Newport Wetlands

Newport Wetlands

Newport Wetlands
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Newport Wetlands

  • Autumn passage

    Autumn passage

    Wildlife sightings 8th – 24th August 2014

    In the last blog we talked about transitional periods and how seasonal changes affect nature and the movements and migrations of animals.  A suggestion that autumn passage migrants would soon arrive was soon followed by the arrival of Dunlin and Knot on the foreshore, as well as Ruff in their less colourful (non breeding) attire.

    Post breeding dispersal means that unfortunately we have said goodbye to some of our summer visitors including swifts.  For now, their close relatives swallows, sand martins and house martins are still here but it will not be long before they too make the long and tiring journey back to sub-Saharan Africa.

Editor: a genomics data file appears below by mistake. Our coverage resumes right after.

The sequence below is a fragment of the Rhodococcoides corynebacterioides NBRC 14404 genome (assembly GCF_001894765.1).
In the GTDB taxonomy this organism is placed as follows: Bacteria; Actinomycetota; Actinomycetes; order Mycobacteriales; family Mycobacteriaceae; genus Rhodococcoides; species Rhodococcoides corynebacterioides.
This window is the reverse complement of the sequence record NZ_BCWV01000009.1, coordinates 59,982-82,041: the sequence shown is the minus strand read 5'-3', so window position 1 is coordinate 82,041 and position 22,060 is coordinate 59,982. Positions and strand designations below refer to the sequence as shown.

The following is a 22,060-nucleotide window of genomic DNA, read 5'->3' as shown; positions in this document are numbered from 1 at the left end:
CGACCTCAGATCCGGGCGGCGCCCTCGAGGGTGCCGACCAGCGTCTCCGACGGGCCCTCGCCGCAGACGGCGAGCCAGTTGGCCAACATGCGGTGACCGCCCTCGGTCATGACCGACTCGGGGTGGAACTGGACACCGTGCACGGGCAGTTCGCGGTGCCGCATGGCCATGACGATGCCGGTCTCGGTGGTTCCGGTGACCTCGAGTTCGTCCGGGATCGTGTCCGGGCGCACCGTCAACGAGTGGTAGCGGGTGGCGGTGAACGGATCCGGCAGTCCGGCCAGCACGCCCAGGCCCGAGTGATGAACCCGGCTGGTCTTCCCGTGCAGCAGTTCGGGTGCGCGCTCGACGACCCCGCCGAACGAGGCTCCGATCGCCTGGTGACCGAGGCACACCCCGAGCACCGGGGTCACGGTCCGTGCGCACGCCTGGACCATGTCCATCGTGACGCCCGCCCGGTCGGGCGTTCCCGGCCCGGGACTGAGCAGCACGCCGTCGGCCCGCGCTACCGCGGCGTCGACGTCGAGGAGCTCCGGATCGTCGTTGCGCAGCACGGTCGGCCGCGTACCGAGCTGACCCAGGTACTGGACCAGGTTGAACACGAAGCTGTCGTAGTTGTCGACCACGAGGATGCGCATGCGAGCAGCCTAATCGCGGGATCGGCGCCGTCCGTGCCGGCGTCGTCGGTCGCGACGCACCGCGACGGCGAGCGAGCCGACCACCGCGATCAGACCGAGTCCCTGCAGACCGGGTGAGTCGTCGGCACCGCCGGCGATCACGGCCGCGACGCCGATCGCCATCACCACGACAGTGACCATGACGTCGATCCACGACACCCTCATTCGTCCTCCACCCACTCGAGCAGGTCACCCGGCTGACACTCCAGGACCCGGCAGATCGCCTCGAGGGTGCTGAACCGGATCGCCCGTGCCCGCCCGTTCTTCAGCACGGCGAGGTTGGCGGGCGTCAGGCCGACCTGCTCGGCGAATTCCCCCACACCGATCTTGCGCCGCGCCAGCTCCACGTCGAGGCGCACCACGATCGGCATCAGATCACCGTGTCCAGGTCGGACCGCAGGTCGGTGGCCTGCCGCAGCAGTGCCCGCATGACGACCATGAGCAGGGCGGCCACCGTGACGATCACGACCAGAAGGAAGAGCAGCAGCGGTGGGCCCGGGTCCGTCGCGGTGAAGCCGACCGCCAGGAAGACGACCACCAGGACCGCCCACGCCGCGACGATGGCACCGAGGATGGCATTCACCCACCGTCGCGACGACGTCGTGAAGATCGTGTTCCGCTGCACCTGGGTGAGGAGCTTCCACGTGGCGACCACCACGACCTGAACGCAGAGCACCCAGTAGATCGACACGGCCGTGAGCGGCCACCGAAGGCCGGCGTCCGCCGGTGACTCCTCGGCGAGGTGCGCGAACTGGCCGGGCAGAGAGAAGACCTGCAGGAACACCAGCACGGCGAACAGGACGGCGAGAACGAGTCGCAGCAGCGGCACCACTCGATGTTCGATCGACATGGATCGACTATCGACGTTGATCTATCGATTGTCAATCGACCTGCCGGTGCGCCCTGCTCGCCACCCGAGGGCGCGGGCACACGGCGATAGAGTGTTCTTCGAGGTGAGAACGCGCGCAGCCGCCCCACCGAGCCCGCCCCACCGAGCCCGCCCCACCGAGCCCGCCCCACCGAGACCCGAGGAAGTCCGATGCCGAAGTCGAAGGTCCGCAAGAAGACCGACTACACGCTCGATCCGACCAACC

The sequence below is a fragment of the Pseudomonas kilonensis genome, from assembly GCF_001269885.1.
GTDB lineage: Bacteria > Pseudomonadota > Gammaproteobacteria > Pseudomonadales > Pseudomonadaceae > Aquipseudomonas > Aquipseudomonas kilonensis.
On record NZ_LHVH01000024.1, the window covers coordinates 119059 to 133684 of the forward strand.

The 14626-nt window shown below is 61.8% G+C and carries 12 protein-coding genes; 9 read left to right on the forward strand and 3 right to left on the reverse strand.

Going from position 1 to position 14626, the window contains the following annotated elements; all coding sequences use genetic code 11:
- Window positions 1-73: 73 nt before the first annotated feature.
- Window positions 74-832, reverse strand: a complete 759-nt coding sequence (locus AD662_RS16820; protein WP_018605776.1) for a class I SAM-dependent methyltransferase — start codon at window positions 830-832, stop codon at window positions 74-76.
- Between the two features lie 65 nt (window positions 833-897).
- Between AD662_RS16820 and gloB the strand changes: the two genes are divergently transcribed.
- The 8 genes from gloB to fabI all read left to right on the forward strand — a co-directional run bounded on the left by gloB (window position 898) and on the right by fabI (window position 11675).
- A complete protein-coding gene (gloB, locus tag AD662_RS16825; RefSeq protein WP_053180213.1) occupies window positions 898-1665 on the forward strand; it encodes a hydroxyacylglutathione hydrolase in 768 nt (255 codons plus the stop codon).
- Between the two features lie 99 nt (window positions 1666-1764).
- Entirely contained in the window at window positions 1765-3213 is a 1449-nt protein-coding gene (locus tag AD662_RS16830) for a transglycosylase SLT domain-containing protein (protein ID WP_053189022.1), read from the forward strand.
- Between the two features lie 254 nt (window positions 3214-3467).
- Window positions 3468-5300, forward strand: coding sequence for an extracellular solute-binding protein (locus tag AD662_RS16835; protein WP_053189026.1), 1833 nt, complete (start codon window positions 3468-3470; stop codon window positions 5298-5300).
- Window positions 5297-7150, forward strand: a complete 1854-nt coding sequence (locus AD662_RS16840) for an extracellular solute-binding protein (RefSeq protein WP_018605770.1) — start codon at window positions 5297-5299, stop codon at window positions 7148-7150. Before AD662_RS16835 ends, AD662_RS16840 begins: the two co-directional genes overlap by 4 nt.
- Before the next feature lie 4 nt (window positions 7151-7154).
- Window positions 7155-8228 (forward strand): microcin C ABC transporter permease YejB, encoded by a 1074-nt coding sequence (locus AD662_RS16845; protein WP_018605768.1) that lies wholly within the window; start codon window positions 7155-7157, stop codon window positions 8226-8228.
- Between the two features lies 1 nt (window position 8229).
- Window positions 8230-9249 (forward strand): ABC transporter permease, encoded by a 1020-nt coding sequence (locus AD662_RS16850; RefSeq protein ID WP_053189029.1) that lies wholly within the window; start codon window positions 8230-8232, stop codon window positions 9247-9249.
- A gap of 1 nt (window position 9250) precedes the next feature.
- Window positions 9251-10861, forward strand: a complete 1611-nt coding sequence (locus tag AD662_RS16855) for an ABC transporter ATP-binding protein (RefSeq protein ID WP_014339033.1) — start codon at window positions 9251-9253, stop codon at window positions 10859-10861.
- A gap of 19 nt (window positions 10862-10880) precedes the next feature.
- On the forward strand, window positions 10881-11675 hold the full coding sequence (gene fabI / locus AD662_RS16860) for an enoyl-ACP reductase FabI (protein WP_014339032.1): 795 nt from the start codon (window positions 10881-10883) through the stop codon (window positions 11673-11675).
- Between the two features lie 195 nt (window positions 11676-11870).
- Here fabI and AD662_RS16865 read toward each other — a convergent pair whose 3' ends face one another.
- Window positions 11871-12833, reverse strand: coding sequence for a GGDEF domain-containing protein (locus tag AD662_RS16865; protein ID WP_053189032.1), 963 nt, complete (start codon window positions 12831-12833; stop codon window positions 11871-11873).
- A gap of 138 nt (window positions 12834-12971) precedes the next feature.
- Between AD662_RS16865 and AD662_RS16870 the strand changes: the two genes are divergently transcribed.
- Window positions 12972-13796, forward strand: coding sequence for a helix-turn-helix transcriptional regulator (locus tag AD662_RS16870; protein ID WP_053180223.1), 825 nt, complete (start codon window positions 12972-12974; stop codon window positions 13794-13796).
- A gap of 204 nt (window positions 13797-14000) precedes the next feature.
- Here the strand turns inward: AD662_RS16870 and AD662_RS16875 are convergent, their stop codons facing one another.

As we say goodbye to some, we say hello to others and welcome redstart, whinchat, wheatear, tree pipit and willow warbler.  After breeding in upland areas like mid Wales, they will stop off at Newport Wetlands to rest and refuel before heading to central and southern Africa to spend the winter months basking in the glorious sunshine.  It’s alright for some!  We wish them good luck.

    If you want to see redstart at the reserve, your best chance of seeing them is in the wooded areas.  Wheatear and whinchat usually hang out on the rocky areas between the coast path and the estuary.  Keep your eyes on the trees and hedgerows as you approach the visitor centre to catch a glimpse of a willow warbler or tree pipit.

         

        Redstart by Nigel Blake (rspb-images.com)

                   

              

          Whinchat Steve Knell (rspb-images.com)   

                 

     

          Tree pipit David Tipling (rspb-images.com)

     

    Full list: